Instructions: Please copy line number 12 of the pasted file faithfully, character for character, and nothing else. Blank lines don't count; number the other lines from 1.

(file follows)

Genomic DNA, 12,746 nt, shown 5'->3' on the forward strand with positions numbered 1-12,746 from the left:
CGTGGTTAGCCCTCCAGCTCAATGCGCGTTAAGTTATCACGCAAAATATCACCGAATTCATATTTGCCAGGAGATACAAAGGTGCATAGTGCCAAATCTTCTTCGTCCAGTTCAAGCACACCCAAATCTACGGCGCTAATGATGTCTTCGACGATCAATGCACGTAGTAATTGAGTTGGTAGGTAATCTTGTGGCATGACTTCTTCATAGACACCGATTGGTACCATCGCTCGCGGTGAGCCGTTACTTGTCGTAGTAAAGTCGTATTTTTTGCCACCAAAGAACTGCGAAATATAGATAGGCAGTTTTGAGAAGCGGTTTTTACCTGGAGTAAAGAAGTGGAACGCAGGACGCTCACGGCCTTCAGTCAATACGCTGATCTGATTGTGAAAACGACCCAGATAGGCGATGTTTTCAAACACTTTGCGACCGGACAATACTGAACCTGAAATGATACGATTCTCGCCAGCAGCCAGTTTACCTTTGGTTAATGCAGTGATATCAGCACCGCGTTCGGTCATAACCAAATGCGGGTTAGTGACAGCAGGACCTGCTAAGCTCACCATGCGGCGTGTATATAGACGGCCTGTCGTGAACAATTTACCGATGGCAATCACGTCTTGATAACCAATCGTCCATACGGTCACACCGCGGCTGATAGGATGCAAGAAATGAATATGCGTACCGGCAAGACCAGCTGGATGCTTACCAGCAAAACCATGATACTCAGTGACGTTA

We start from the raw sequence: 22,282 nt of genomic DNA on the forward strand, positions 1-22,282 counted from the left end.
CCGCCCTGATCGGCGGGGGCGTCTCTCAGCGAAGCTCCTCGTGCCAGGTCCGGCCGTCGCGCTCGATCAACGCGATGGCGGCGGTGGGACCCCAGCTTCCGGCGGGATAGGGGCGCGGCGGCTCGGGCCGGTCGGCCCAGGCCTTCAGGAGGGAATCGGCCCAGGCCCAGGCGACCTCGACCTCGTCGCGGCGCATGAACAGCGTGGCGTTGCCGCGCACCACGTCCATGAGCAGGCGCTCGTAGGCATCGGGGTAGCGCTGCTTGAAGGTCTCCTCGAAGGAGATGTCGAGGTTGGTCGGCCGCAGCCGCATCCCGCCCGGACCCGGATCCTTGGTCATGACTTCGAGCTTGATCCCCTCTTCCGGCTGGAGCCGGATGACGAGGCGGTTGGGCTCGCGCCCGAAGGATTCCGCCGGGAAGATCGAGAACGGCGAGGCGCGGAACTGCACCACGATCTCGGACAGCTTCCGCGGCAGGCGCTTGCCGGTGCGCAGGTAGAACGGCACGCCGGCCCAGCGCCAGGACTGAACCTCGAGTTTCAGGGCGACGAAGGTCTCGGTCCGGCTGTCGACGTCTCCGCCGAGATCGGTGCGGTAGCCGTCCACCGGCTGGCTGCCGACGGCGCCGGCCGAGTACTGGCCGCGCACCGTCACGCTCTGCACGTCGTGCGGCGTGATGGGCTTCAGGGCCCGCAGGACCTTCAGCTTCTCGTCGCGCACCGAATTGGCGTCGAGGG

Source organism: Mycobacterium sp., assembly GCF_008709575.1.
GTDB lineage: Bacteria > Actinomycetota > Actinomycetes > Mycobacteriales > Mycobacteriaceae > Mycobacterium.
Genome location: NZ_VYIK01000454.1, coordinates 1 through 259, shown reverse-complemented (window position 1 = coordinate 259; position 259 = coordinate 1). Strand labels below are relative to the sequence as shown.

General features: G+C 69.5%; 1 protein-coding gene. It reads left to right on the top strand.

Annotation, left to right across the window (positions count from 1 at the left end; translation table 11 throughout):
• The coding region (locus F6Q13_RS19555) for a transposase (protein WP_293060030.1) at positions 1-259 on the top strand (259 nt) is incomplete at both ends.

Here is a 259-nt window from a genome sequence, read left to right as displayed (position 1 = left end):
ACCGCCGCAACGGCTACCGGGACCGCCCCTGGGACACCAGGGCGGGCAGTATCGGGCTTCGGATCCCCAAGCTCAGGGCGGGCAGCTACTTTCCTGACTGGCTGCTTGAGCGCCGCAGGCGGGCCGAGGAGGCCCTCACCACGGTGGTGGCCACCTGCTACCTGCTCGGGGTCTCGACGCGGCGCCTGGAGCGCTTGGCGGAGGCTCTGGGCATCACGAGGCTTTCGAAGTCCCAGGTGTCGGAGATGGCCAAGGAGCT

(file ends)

ACCGCCGCAACGGCTACCGGGACCGCCCCTGGGACACCAGGGCGGGCAGTATCGGGCTTCGGATCCCCAAGCTCAGGGCGGGCAGCTACTTTCCTGACTGGCTGCTTGAGCGCCGCAGGCGGGCCGAGGAGGCCCTCACCACGGTGGTGGCCACCTGCTACCTGCTCGGGGTCTCGACGCGGCGCCTGGAGCGCTTGGCGGAGGCTCTGGGCATCACGAGGCTTTCGAAGTCCCAGGTGTCGGAGATGGCCAAGGAGCT